clouds are ever seen floating on it. There are dusky
veilings on its disc, that cross it like flying shadows;
but these are great dust-storms raised by tempests such
as would eclipse the wildest tornado which ever raged
on our modest planet; and there are apparitions which
Lowell has identified as snowstorms such as sweep over
a polar continent. In short, in spite of the clearness and
lightness of the Martian atmosphere, "seeing Mars" has
been described by an observer at Lowell's own observa
tory as "like looking at a Swiss landscape from a high
Alp, with the summer clouds sweeping about one. Now
the mist rolls away, revealing a bit of the valley, and
shuts in again in a moment, while in some other spot
the clouds break away and disclose a jagged summit
or a portion of a shining glacier." It requires, therefore,
This Green )
Bug Did /
$60,000,0,00 ., . .
Damage , .
Have you got to face a d!ifliculty? Are
you leaving home to live for the first
time among strangers? Strike the
knot. Look your trouble in the eye,
as the bold hunter looks in the face
of the lion. Never shrink from a pain
ful duty, but step right up to it and
do it. Yes, strike the knot. Strike the
knot, boys and girls, and you will al
ways conquer your difflculties.-Mon.
treal Herald.
A burglar may not be a man or iron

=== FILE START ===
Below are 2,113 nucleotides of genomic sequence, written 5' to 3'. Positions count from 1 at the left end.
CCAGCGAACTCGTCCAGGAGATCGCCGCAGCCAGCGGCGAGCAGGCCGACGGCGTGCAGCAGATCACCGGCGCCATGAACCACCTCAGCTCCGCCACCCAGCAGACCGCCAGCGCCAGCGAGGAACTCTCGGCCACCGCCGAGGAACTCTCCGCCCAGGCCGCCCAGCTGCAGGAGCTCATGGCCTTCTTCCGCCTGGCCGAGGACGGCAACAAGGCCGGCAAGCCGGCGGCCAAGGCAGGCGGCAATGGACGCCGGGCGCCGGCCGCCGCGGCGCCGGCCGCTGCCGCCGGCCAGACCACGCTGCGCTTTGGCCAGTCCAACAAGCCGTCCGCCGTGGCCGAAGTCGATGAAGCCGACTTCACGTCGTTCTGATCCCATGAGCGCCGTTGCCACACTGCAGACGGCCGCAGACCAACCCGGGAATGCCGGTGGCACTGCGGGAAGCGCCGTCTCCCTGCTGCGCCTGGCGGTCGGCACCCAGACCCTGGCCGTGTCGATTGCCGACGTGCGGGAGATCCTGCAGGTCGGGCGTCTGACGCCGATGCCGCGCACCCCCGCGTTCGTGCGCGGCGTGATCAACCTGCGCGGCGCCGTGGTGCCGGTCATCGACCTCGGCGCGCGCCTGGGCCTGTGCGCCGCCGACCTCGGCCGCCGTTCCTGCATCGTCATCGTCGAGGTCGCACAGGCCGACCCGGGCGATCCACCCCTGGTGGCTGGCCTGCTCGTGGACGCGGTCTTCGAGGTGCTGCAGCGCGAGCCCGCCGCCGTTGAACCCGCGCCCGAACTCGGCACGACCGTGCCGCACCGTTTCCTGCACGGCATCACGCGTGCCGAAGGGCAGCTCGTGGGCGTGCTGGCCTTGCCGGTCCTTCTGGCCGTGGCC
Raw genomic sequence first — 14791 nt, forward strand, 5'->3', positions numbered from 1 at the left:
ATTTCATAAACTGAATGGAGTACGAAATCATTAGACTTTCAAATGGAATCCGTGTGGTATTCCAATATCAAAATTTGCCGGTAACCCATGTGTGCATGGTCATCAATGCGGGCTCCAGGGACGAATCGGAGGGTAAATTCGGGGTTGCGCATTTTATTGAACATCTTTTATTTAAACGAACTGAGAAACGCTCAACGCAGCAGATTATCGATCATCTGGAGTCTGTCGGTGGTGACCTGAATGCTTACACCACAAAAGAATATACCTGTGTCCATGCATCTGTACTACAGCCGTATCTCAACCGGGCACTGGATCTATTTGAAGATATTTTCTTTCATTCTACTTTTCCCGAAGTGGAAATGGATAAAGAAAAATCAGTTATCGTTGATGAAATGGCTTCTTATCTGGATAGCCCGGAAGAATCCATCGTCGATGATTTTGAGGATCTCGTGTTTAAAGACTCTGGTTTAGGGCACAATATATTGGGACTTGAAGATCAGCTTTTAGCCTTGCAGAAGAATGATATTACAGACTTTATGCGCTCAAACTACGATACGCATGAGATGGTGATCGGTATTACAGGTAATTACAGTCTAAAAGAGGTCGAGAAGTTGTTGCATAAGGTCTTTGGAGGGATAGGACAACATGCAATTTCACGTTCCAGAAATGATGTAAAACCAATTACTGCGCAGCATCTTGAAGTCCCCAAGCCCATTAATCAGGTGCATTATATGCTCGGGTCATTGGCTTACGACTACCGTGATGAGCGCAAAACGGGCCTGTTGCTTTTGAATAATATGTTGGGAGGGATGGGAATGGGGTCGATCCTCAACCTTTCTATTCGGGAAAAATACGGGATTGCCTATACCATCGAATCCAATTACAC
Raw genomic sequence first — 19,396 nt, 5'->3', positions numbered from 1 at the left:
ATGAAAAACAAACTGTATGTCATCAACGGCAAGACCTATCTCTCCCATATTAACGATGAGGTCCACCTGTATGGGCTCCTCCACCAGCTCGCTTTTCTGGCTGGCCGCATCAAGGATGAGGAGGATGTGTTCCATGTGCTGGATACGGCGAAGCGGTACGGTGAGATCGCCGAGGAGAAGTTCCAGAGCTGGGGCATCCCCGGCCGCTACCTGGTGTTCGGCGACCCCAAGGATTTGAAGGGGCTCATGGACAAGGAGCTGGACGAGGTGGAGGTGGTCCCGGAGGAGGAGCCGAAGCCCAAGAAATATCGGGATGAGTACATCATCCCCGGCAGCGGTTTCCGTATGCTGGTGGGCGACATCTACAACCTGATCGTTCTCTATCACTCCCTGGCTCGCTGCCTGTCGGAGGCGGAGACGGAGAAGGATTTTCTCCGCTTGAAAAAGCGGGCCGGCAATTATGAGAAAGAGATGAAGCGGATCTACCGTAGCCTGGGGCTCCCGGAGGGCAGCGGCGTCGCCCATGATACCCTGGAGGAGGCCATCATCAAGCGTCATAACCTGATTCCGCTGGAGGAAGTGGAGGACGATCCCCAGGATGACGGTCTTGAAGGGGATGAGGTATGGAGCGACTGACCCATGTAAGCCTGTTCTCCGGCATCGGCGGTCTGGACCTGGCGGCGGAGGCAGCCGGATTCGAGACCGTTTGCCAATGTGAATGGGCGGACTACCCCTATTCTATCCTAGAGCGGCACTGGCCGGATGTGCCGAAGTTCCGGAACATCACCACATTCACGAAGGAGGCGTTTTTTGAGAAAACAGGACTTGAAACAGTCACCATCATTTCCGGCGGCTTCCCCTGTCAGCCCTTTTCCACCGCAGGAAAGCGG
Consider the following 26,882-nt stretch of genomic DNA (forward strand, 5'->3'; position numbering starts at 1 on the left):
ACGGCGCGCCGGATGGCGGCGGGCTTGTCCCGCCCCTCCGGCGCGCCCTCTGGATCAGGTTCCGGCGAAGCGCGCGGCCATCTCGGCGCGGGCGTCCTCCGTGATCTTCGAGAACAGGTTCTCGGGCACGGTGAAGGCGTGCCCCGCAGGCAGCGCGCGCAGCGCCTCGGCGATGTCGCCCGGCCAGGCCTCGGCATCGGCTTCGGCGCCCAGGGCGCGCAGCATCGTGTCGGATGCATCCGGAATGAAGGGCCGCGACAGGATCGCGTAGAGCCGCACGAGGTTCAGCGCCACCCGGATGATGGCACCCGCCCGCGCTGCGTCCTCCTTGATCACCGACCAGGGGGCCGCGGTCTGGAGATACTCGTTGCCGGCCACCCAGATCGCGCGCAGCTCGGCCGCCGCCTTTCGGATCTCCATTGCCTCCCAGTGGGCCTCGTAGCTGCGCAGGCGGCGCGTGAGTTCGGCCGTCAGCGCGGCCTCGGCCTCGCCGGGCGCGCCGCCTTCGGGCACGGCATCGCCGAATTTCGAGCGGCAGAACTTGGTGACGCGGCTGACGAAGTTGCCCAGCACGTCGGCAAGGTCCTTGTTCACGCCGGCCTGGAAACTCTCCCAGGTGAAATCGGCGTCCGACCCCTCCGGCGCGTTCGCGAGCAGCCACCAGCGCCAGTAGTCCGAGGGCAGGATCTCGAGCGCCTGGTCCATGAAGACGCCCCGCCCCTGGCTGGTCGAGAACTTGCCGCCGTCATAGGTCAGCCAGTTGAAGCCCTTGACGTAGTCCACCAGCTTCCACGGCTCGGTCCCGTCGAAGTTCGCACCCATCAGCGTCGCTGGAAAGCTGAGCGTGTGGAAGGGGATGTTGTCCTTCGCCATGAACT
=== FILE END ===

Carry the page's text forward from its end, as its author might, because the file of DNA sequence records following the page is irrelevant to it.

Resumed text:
nerve, but he is a man of sterl.
This Tinu Wasp
Destrous the
Green Bug
• ý .. . . . ... : ýt. "vi4:- 'iI i i -.i.
House Built in Q.ne Da.
Cheap Ice Maker for
Everu Kitchen
pective husband was a man of re
source. He purchased a lot over
night, called in an enterprising con
tractor and at seven o'clock of the
special astronomical aptitude both to see and to map the
Martian "canals," and we need not be surprised that
many astronomers criticise Lowell's estimate of the
number of the canals as 426 and of the "oases" they join
as 186.
What are these lines and spots-are they canals?
Prof. Lowell and his assistants, Mr. Lampland and Mr.
Slipher, express no doubt on the question; and up to
a certain point they have very doughtily met objection
after objection to their theory. It must be understood
that no responsible person now denies that there are
markings on Mars. What astronomers dispute is wheth
er these markings are as numerous as Flagstaff obser
vatory declares, and whether they are artificial in char
acter. We may cede their number. Are they artificial?
One argument in favor of their having been made by
intelligent beings is that some of' the lines appear to
run parallel for hundreds of miles. The reality of this
appearance was doubted, Mr. Lampland has photo